Google says iPhones hacked for years

Joanna Estrada
August 30, 2019

Researchers from Google's notorious Project Zero division, home to white hat hackers who have named and shamed a number of its rivals in the past, said the attack took the form of a piece of malware hidden in a seemingly genuine webpage, which quietly installs itself when surfed to on the device.

TAG was able to collect five separate, complete and unique iPhone exploit chains, covering nearly every version from iOS 10 through to the latest version of iOS 12.

In a deep-dive blog post published Thursday evening, Ian Beer, a security expert on Google's Project Zero, detailed how hackers had been using malicious websites to exploit an iPhone software vulnerability.

Mr Beer's analysis did not speculate on who may be behind the attack, nor how lucrative the tool may have been on the black market.

This type of widespread yet random attack is rare, and it may be one of the biggest attacks ever on iPhone users. The websites are operational for years and visited by thousands of users every week. The hacks spanned iOS 10 through 12, which Beer said indicated a "sustained effort" to hack iPhones over a period of two years.

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Google didn't release any information about the sites serving the exploits.

Wicus Ross, a senior researcher at the firm, said: "Data we have collected regarding Apple iOS patch behaviour suggests that users patch frequently".

"However, there are a small percentage of users that do not upgrade to new versions of iOS or even apply security patches".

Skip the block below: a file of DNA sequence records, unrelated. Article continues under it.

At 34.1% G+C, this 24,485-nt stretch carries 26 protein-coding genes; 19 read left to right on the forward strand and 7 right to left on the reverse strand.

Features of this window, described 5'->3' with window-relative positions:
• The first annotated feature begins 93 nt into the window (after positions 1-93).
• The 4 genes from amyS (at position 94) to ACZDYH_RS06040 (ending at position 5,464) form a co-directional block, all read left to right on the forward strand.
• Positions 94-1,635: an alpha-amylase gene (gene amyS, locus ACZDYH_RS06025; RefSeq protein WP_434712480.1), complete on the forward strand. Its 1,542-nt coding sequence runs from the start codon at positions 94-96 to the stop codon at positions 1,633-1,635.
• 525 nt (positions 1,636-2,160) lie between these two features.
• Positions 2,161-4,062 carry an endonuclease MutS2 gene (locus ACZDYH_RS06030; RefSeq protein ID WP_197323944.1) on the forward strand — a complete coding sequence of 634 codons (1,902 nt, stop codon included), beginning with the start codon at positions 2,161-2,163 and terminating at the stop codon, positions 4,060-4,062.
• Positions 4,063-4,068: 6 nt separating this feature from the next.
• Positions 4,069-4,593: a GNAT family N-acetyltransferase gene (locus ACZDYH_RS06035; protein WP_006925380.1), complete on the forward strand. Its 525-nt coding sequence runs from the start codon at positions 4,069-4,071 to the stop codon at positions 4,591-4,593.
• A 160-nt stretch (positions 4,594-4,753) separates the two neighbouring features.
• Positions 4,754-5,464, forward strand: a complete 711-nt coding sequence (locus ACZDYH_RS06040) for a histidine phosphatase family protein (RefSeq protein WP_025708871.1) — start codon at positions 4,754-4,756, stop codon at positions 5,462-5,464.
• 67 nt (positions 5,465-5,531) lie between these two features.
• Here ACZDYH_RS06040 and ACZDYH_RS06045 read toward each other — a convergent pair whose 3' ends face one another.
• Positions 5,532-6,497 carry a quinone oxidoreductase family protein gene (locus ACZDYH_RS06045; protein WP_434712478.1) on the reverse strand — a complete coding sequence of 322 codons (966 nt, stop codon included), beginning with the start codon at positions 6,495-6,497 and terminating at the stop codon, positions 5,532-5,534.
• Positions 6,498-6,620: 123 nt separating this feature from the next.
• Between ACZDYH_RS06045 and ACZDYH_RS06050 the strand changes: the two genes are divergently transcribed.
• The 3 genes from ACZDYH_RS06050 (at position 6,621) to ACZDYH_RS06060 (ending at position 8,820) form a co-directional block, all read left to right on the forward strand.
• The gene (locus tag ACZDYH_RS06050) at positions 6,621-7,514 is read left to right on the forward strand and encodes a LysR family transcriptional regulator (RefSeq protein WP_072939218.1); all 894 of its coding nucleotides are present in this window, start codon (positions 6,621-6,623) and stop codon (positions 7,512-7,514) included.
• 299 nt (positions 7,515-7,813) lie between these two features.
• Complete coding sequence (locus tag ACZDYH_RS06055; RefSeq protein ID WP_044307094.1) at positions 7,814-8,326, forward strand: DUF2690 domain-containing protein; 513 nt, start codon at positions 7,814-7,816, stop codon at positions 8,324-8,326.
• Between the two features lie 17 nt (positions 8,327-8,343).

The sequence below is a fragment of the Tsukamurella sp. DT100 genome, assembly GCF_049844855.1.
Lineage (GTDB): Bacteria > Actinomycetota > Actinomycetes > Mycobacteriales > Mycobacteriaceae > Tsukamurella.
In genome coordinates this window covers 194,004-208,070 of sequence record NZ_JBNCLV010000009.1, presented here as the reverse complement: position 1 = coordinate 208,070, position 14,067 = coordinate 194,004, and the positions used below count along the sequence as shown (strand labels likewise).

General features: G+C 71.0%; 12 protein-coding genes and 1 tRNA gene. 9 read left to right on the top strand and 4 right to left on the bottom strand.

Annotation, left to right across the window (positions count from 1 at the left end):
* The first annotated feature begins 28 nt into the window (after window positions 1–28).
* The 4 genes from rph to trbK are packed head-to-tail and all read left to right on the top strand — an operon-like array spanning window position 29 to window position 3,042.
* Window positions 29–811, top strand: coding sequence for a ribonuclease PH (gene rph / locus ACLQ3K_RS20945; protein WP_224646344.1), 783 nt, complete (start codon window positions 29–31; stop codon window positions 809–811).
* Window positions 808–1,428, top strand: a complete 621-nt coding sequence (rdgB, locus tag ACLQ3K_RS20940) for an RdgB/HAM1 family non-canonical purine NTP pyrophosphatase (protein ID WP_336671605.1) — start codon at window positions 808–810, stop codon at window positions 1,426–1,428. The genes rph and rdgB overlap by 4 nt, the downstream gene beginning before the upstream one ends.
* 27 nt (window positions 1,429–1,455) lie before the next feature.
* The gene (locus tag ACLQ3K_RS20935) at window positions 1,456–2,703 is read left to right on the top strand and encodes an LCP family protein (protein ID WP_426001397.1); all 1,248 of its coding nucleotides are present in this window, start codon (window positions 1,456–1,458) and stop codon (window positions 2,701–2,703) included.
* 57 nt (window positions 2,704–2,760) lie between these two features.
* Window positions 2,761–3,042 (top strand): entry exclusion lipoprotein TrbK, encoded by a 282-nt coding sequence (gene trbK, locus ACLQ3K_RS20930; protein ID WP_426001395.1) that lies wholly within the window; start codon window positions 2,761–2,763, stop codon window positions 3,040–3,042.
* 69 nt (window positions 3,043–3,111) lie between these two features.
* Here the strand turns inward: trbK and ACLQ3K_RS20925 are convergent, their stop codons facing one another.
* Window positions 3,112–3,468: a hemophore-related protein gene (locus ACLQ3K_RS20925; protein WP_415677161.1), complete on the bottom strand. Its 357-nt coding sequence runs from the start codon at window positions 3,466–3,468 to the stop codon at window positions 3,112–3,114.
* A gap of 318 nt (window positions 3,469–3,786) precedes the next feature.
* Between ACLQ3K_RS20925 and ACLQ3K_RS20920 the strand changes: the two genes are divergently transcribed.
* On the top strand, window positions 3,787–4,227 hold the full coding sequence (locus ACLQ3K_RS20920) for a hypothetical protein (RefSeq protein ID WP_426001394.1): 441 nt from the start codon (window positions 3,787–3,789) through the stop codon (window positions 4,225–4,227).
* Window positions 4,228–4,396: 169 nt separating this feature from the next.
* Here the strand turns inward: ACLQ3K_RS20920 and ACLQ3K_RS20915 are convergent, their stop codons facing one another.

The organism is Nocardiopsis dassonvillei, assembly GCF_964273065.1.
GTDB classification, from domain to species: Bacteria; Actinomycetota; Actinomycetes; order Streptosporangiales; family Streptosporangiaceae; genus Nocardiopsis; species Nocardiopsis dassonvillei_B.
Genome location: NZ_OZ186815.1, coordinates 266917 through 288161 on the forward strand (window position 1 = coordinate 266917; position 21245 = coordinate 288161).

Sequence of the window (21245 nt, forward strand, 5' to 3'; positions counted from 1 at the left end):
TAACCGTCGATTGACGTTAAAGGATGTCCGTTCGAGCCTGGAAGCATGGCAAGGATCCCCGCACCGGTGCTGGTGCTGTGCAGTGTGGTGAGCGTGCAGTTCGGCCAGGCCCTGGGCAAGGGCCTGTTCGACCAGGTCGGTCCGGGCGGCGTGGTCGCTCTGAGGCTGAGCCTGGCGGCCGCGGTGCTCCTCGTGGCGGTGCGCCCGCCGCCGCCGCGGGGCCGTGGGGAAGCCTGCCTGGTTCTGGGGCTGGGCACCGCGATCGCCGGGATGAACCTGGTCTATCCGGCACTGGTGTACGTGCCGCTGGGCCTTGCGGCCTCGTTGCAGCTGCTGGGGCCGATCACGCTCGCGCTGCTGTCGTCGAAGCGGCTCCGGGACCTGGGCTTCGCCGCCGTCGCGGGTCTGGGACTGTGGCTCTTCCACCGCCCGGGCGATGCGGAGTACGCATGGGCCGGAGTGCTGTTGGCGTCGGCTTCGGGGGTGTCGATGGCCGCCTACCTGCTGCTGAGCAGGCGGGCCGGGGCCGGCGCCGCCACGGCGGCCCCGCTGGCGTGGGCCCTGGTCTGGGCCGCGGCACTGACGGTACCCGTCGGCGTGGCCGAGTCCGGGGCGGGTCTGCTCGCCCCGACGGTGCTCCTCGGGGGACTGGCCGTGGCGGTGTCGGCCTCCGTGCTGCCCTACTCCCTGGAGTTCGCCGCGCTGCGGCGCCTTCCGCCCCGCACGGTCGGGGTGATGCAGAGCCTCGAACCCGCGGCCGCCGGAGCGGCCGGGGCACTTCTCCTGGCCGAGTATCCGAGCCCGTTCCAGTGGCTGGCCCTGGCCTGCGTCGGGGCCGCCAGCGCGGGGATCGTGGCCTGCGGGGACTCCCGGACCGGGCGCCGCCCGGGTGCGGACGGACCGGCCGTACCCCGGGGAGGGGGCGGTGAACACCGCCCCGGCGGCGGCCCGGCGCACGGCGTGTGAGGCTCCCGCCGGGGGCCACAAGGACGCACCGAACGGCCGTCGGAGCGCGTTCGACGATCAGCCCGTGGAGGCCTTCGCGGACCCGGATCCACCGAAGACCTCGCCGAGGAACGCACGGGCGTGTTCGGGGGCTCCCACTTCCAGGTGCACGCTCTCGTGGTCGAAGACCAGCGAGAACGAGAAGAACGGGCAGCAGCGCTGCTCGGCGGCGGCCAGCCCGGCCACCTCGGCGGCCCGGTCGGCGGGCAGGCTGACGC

"These seem to stay constant over time and relate to older iPhone/iPad device models".

Ross added: "The Google Project Zero blog post did not reveal much about the compromised web sites besides the ballpark number relating to site visitors".

Google demonstrated that the implant could "steal private data like iMessages, photos and Global Positioning System location in real-time"; it also had access to users' keychains and password data, as well as database files containing plaintext of messages sent and received in messaging apps such as Google Hangouts, and even end-to-end encrypted apps including WhatsApp, iMessage, and Telegram.

Google's team reported the flaws to Apple earlier this year, with the flaws being patched in the release of iOS 12.1.4 on February 7th, however Beer noted that this could only be one of many attacks against iPhone software.

The data collection wasn't limited to Apple apps either - in testing, the malware was able to extract data from most leading apps from third parties, including WhatsApp and Google Maps - and, yes, before you ask, it got yer GMail too.

The tech giant swiftly patched the flaw six days later to protect users against it.

iPhone customers must replace their software to the newest instrument to ensure they're adequately safe.

Other reports by Click Lancashire

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